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Study examines the benefits of virtual stroke rehabilitation programs

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While virtual medical and rehabilitation appointments seemed novel when COVID-19 first appeared, they now seem to be part of the new norm and might be paving the way to the future.

A recent review paper, co-authored by Brodie Sakakibara with the Centre for Chronic Disease Prevention and Management (CCDPM) has determined that virtual appointments, in the form of telerehabilitation, also work for people recovering from a .

After a stroke, a client is provided with a therapy program to help re-gain loss of skills or motion—this can range from speech and memory, strength, balance and endurance. While not initially introduced for disease outbreaks, Sakakibara a UBCO assistant professor says research shows remote therapy can be effective during stroke recovery.

“Telerehabilitation has been promoted as a more efficient means of delivering to stroke patients while also providing care options to those unable to attend conventional therapy,” says paper co-author Sakakibara. “These services can be provided to remote locations through information and and can be accessed by patients in their homes.”

To learn how effective telerehabilitation can be, six different clinical trials—examining stroke telerehabilitation programs—were launched across Canada as part of a Heart and Stroke Foundation initiative. People recovering from a stroke were provided with interventions ranging from lifestyle coaching to memory, speech skills and physical-exercise training.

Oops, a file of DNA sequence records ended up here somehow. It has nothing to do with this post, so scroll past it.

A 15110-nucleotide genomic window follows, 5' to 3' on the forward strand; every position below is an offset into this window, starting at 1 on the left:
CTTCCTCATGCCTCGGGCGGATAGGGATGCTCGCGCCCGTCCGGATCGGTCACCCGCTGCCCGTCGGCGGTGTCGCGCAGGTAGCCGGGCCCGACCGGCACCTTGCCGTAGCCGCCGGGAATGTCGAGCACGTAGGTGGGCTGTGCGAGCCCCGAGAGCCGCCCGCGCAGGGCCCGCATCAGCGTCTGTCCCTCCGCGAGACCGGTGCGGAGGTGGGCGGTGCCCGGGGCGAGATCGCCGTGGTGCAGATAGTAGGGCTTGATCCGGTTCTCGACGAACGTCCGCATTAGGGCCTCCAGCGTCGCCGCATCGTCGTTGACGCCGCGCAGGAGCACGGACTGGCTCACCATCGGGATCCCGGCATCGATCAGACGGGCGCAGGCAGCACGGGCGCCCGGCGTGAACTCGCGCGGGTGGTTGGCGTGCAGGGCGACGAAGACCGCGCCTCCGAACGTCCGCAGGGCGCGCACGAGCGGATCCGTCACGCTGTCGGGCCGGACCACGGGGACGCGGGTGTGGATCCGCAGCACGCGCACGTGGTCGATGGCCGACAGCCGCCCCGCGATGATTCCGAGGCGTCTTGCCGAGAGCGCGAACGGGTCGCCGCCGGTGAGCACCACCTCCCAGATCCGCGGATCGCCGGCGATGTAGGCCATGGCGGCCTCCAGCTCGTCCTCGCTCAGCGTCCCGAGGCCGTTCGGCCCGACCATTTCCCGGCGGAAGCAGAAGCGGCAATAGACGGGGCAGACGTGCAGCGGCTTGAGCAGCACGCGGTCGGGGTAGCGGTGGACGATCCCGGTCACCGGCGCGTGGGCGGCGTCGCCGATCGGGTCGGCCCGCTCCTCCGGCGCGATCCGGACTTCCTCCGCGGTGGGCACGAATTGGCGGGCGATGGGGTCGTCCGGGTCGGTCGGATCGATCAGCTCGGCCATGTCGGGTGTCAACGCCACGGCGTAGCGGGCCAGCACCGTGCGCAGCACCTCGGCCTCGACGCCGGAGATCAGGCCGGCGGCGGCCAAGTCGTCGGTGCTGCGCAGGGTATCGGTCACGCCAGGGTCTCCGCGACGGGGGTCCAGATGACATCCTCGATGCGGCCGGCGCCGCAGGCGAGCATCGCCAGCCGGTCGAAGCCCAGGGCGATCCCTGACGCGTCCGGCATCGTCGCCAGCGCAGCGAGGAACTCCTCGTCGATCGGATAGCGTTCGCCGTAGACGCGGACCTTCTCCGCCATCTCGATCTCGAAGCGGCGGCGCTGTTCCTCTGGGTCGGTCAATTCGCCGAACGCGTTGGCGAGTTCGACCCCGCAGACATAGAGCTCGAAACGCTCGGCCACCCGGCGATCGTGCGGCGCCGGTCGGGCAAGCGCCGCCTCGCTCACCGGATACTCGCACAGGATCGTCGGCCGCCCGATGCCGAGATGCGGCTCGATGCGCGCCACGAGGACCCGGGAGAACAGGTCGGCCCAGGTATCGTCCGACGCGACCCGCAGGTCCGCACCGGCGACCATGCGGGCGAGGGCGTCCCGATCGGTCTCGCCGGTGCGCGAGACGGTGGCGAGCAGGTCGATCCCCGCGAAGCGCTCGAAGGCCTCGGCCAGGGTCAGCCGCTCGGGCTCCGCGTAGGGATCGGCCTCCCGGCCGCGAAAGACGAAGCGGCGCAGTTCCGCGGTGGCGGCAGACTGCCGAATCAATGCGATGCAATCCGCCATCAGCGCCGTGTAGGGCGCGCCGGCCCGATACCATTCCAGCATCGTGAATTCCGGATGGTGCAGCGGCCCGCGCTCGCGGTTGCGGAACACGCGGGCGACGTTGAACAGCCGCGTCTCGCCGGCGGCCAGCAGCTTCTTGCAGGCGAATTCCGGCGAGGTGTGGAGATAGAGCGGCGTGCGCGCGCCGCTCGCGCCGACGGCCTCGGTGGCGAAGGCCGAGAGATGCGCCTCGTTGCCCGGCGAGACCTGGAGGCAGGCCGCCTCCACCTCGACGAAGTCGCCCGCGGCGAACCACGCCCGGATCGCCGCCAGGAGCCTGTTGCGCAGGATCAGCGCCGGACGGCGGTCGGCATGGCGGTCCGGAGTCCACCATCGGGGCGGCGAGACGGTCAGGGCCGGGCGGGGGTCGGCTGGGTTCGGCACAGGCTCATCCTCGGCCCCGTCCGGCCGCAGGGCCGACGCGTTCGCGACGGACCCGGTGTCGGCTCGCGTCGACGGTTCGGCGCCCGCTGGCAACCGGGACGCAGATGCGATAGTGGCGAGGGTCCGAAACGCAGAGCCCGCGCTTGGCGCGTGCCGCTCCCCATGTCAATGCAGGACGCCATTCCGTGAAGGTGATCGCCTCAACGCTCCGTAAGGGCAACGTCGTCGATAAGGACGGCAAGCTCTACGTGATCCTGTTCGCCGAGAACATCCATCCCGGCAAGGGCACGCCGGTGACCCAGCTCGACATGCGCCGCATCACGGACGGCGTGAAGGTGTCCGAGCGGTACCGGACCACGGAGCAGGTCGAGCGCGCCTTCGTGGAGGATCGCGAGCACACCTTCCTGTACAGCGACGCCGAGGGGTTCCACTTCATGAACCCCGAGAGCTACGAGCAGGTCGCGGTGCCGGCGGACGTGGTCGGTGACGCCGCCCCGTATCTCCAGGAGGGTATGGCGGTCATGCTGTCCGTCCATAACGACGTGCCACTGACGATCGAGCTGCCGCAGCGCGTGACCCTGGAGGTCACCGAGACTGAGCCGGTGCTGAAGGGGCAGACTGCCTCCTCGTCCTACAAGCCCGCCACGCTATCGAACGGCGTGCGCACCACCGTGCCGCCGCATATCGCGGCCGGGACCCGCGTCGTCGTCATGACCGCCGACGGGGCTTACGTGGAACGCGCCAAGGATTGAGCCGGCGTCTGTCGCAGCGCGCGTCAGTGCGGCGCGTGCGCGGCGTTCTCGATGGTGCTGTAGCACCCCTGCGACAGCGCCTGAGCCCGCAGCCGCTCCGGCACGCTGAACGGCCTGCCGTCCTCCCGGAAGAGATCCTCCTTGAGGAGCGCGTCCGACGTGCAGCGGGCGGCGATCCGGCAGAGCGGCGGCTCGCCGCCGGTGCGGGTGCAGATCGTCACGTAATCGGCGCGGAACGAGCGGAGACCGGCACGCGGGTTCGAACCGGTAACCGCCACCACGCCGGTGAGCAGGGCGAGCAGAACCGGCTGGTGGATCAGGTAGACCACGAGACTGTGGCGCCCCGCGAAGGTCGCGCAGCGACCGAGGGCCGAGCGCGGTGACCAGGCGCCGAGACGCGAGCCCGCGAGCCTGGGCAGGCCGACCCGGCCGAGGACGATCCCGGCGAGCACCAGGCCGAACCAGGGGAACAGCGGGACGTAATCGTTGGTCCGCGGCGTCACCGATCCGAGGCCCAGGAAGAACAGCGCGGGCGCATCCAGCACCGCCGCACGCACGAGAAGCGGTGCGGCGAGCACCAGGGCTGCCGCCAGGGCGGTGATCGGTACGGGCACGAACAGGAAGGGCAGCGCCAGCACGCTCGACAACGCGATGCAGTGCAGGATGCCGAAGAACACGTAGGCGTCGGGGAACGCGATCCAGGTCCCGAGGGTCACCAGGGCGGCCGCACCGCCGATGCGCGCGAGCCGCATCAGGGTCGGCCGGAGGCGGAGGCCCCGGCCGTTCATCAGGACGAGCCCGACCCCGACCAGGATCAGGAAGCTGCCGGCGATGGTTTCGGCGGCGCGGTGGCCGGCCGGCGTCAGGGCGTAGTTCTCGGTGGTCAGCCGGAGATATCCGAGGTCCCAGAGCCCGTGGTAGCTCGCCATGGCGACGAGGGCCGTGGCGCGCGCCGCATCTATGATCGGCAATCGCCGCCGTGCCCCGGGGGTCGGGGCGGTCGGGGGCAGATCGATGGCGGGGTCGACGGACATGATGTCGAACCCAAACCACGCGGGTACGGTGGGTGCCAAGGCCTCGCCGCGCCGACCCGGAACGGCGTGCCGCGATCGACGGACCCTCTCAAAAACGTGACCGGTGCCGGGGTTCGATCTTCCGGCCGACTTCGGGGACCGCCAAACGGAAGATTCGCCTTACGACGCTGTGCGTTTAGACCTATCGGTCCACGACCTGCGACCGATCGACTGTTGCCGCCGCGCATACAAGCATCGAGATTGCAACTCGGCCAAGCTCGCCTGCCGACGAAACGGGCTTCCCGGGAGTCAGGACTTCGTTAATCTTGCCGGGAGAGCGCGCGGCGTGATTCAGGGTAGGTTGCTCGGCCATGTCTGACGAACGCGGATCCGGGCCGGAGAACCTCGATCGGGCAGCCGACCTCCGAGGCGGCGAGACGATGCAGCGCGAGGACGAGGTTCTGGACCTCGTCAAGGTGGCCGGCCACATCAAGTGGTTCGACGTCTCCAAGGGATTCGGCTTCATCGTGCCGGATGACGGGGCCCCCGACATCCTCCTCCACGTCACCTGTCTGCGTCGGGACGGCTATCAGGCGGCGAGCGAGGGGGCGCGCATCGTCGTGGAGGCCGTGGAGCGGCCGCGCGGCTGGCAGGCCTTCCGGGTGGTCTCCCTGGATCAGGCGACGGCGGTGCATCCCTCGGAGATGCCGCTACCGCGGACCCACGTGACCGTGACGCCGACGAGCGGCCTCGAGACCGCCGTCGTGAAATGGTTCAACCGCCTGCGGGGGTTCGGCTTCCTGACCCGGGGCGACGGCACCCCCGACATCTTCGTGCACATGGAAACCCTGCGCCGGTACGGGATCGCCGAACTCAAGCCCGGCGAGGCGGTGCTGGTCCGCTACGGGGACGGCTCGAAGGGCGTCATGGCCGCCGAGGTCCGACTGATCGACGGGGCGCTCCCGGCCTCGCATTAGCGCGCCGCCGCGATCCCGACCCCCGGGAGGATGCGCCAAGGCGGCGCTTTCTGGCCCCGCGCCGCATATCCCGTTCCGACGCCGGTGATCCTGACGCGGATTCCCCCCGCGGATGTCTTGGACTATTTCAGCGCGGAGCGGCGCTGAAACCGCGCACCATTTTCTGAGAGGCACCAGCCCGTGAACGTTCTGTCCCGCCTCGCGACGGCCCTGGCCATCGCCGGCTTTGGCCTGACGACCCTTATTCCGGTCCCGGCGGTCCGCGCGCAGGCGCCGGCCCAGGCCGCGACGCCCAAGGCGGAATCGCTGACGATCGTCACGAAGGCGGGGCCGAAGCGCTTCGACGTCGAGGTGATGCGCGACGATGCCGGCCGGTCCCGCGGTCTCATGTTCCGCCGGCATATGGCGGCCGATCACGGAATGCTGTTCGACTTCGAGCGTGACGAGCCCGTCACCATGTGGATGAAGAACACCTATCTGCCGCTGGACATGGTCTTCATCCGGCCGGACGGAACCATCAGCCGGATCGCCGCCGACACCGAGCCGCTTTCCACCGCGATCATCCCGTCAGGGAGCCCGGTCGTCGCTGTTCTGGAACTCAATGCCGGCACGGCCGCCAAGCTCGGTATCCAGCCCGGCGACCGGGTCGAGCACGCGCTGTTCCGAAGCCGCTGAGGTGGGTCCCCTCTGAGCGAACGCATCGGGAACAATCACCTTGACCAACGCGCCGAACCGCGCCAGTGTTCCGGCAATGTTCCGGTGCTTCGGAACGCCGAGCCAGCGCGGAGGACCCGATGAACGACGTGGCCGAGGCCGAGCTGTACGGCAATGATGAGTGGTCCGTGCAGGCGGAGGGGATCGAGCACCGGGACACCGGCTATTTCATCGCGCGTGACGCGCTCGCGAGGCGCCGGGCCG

“Researchers from each of the six trials came together to write a review paper describing their experiences conducting a telerehabilitation study, and to report on the facilitators and barriers to the implementation of telerehab services within a research context,” says Sakakibara.

Going forward with telerehabilitation as a new reality, Sakakibara says the study authors determined there are important lessons learned from each of the six trials. Most notably, the efficacy and cost of telerehabilitation is similar

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Hashimoto’s Disease | NIDDK

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Hashimoto’s Disease

Hashimoto’s disease is an autoimmune disorder that can cause hypothyroidism, or underactive thyroid. With this disease, your immune system attacks your thyroid. The thyroid becomes damaged and can’t make enough thyroid hormones.

The thyroid is a small, butterfly-shaped gland in the front of your neck. Thyroid hormones control how your body uses energy, so they affect nearly every organ in your body—even the way your heart beats. Without enough thyroid hormones, many of your body’s functions slow down.

The thyroid is a small gland in your neck that makes thyroid hormones.

Does Hashimoto’s disease have another name?

Hashimoto’s disease is also called Hashimoto’s thyroiditis, chronic lymphocytic thyroiditis, or autoimmune thyroiditis.

How common is Hashimoto’s disease?

Hashimoto’s disease is the most common cause of hypothyroidism in the United States, and affects about 5 people out of 100.1

Who is more likely to develop Hashimoto’s disease?

Hashimoto’s disease is at least 8 times more common in women than men.2 Although the disease may occur in teens or young women, it more often appears between ages 40 and 60.2 Your chance of developing Hashimoto’s disease increases if other family members have the disease.

You are more likely to develop Hashimoto’s disease if you have other autoimmune disorders. Conditions linked to Hashimoto’s disease include